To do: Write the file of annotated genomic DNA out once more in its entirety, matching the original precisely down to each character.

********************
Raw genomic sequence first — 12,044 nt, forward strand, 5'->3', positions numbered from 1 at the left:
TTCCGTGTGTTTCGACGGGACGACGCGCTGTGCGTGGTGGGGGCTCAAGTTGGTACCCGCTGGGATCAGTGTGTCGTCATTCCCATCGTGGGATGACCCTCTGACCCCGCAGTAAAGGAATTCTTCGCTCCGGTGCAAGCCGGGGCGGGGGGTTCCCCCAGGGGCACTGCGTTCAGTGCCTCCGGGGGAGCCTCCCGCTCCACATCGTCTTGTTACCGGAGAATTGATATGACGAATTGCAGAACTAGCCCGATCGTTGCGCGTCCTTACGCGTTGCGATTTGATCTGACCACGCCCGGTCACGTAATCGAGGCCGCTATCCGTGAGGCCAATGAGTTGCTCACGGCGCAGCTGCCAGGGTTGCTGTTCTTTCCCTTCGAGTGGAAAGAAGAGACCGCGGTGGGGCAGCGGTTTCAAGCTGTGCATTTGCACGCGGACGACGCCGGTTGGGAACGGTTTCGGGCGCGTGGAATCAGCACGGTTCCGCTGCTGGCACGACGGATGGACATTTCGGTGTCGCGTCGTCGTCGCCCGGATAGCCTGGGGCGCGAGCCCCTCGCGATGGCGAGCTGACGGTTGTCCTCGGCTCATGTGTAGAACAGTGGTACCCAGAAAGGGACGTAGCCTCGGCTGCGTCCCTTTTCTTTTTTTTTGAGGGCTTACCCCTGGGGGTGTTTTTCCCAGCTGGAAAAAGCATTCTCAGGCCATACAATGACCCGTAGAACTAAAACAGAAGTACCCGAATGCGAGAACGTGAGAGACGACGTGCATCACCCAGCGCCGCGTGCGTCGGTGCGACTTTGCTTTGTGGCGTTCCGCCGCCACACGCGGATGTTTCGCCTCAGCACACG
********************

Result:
Raw genomic sequence first — 12,044 nt, forward strand, 5'->3', positions numbered from 1 at the left:
TTCCGTGTGTTTCGACGGGACGACGCGCTGTGCGTGGTGGGGGCTCAAGTTGGTACCCGCTGGGATCAGTGTGTCGTCATTCCCATCGTGGGATGACCCTCTGACCCCGCAGTAAAGGAATTCTTCGCTCCGGTGCAAGCCGGGGCGGGGGGTTCCCCCAGGGGCACTGCGTTCAGTGCCTCCGGGGGAGCCTCCCGCTCCACATCGTCTTGTTACCGGAGAATTGATATGACGAATTGCAGAACTAGCCCGATCGTTGCGCGTCCTTACGCGTTGCGATTTGATCTGACCACGCCCGGTCACGTAATCGAGGCCGCTATCCGTGAGGCCAATGAGTTGCTCACGGCGCAGCTGCCAGGGTTGCTGTTCTTTCCCTTCGAGTGGAAAGAAGAGACCGCGGTGGGGCAGCGGTTTCAAGCTGTGCATTTGCACGCGGACGACGCCGGTTGGGAACGGTTTCGGGCGCGTGGAATCAGCACGGTTCCGCTGCTGGCACGACGGATGGACATTTCGGTGTCGCGTCGTCGTCGCCCGGATAGCCTGGGGCGCGAGCCCCTCGCGATGGCGAGCTGACGGTTGTCCTCGGCTCATGTGTAGAACAGTGGTACCCAGAAAGGGACGTAGCCTCGGCTGCGTCCCTTTTCTTTTTTTTTGAGGGCTTACCCCTGGGGGTGTTTTTCCCAGCTGGAAAAAGCATTCTCAGGCCATACAATGACCCGTAGAACTAAAACAGAAGTACCCGAATGCGAGAACGTGAGAGACGACGTGCATCACCCAGCGCCGCGTGCGTCGGTGCGACTTTGCTTTGTGGCGTTCCGCCGCCACACGCGGATGTTTCGCCTCAGCACACG